"I have observed that they are very responsive towards giving to a good cause. They are quite compassionate as we do highlight the worthiness of giving instead of receiving all the time. There have been occasions when they've come across blind folks playing music at the roadside for a living and they give a ringgit each time."


"Children learn from their parents and more likely than not, they often emulate our shopping habits. When out shopping, they sometimes ask us to buy things. We help them go through the reasons for wanting the item. If they really want it, they will normally agree to pay for half or even the full cost of the item. We may not agree with their decisions, but we allow them to go ahead so that they can take responsility for their purchases. When they go out with friends (for birthday or group outings), they bring, say, RM50 and report to us on their spending."

Teenage money management (Ages 12-18)

Teenage years are wrought with growing pains. What with schoolwork, extra-curricular activities and a budding social life, a teenager today requires more money management skills than before, especially if you are preparing them for the eventuality of leaving the nest. Living expenses and college can be costly and teenagers need to understand that each pool of money has a purpose and should not be used for anything else. Allen is the sole breadwinner of a family of six and holds a senior management position in a financial institution.


"We show our four children the household bills such as the electricity, phone or water bills and explain how much utilities cost, how much our meals cost and covert them to easily understood currency like how many Big Macs we would have eaten to pay for last month's phone bill or how many weeks' allowance is needed to cover the electricity bill. We open savings accounts for our children and show them the amount saved. We also do goal-oriented savings plans, like getting them to put aside money for a holiday."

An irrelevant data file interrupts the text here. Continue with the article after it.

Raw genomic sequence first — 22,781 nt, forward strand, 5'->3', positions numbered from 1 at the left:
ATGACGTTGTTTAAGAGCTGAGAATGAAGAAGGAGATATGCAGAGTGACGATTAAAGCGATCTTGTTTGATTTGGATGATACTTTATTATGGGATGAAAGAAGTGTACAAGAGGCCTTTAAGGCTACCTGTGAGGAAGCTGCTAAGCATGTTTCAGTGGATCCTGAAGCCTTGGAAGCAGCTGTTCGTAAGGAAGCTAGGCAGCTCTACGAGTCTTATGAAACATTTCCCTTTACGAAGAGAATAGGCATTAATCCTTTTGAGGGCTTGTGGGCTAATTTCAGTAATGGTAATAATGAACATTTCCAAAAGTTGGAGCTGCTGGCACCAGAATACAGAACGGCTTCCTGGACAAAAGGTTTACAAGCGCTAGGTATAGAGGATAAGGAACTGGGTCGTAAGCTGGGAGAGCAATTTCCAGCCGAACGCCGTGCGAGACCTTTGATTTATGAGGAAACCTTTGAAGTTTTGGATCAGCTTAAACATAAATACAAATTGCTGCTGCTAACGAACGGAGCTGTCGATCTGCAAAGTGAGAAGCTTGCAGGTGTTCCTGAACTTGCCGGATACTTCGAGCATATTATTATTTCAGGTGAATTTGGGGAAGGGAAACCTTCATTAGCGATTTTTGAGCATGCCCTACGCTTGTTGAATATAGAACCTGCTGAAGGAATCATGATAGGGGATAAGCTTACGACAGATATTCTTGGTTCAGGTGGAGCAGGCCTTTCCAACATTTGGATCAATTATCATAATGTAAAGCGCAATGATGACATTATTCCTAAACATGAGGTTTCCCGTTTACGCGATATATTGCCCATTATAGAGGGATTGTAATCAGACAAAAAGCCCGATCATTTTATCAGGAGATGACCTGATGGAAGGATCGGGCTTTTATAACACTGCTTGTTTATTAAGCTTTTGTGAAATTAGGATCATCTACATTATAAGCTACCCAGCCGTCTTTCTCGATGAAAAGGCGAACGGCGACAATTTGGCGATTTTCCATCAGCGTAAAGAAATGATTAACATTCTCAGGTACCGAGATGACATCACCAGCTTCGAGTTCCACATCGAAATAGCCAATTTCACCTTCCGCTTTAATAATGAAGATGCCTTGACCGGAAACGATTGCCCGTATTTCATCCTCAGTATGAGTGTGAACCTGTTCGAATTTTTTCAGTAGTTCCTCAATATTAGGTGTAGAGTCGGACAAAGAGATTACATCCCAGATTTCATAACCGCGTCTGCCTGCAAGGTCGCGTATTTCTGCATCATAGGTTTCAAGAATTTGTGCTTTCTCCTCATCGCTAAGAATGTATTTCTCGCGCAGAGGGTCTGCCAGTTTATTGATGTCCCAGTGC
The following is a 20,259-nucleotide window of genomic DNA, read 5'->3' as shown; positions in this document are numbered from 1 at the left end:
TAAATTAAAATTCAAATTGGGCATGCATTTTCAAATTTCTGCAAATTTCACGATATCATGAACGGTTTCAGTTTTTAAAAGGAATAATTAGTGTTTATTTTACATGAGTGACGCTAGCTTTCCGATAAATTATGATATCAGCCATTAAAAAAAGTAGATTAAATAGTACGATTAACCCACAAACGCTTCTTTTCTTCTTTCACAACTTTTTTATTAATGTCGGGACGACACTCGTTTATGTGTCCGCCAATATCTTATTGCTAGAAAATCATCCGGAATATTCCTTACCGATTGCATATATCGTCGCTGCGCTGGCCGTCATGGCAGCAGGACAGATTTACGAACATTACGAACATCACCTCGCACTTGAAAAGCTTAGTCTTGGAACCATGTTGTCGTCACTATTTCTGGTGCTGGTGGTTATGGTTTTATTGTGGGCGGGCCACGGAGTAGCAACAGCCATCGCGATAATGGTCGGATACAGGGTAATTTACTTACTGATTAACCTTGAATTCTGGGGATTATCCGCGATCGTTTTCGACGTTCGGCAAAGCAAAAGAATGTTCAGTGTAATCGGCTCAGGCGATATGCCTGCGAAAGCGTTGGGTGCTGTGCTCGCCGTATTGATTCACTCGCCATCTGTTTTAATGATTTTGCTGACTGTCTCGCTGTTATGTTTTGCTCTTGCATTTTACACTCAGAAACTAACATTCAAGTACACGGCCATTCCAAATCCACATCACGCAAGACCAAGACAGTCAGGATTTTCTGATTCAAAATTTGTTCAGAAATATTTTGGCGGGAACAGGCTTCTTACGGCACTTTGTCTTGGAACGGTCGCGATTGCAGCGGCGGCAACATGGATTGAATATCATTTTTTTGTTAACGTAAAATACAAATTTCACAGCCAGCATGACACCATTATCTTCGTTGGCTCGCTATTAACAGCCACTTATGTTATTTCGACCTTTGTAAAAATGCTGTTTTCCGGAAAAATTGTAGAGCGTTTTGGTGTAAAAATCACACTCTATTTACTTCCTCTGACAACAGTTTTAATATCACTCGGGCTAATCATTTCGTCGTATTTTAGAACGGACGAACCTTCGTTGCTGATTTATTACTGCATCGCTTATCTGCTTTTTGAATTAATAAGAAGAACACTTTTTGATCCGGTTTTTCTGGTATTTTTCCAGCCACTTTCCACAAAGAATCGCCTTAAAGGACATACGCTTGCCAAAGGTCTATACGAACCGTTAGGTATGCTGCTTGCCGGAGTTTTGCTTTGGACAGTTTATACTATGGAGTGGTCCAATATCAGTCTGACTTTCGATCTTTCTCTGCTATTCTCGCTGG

Allen also encourages his children to get part-time jobs, provided it is in a safe environment such as helping out in church. The main objective is not the pay, but the lessons learnt from working to earn money.


"To discourage my children from using credit cards unnecessarily and getting into debt, I often highlight bad news in the newspapers of people who fell into debt and borrowed from loan sharks. Managing credit and debt is a large responsibility that cannot be underestimated. We constantly emphasise the principle of living within our means."

So parents, it is never too early to broach the topic of managing and spending money wisely with your children. Being smart with money comes through careful lessons and not overnight miracles. With your guidance, your children will certainly have a solid foundation to build their finances as they grow into adults.